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After Obergefell v. Hodges: The Continuing Battle Over Equal Rights for Sexual Minorities in the United States

22 Pages Posted: 6 Jan 2016 Last revised: 16 Jan 2016

Simone Chriss

University of Florida, Levin College of Law, Students

Danaya C. Wright

University of Florida Levin College of Law

Date Written: December 1, 2015

Abstract

This article examines the pathbreaking U.S. Supreme Court decision in Obergefell v. Hodges that held same-sex marriage was a fundamental right that could not be denied by any state, despite the myriad same-sex marriage bans that had been passed in a majority of states. After explaining the constitutional jurisprudence of due process and equal protection, the article then examines the history of the same-sex marriage movement and the Obergefell decision. We conclude by discussing how the jurisprudential theory of the case, fundamental rights under the due process clause, narrows the scope of the case’s precedential value. Although gay rights activists were thrilled with the decision, it did not go as far toward mandating equal treatment for sexual minorities as they hoped, and the battle continues as activists now have turned toward abolishing discrimination in employment, housing, education, public accommodations, and the like.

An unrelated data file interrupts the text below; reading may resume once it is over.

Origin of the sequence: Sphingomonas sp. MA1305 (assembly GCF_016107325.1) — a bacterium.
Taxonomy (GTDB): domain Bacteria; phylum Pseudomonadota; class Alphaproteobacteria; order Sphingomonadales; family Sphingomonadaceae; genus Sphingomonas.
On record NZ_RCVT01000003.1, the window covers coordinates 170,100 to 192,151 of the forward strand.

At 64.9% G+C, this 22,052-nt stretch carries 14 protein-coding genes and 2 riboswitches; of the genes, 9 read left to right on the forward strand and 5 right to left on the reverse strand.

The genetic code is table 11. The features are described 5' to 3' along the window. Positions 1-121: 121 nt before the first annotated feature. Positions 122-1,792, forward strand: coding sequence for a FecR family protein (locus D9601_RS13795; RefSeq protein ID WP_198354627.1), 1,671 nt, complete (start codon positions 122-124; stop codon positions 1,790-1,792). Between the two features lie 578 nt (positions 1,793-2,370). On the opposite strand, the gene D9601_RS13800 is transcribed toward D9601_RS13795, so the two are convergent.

Suggested Citation

Chriss, Simone and Wright, Danaya C., After Obergefell v. Hodges: The Continuing Battle Over Equal Rights for Sexual Minorities in the United States (December 1, 2015). GenIUS, December 2015, at 18; University of Florida Levin College of Law Research Paper No. 16-4. Available at SSRN: https://ssrn.com/abstract=2710969 or http://dx.doi.org/10.2139/ssrn.2710969

Simone Chriss

University of Florida, Levin College of Law, Students

P.O. Box 117625
Gainesville, FL 32611-7625
United States

Danaya C. Wright (Contact Author)

University of Florida Levin College of Law ( email )

P.O. Box 117625
Gainesville, FL 32611-7625
United States
352-273-0946 (Phone)
352-392-3005 (Fax)

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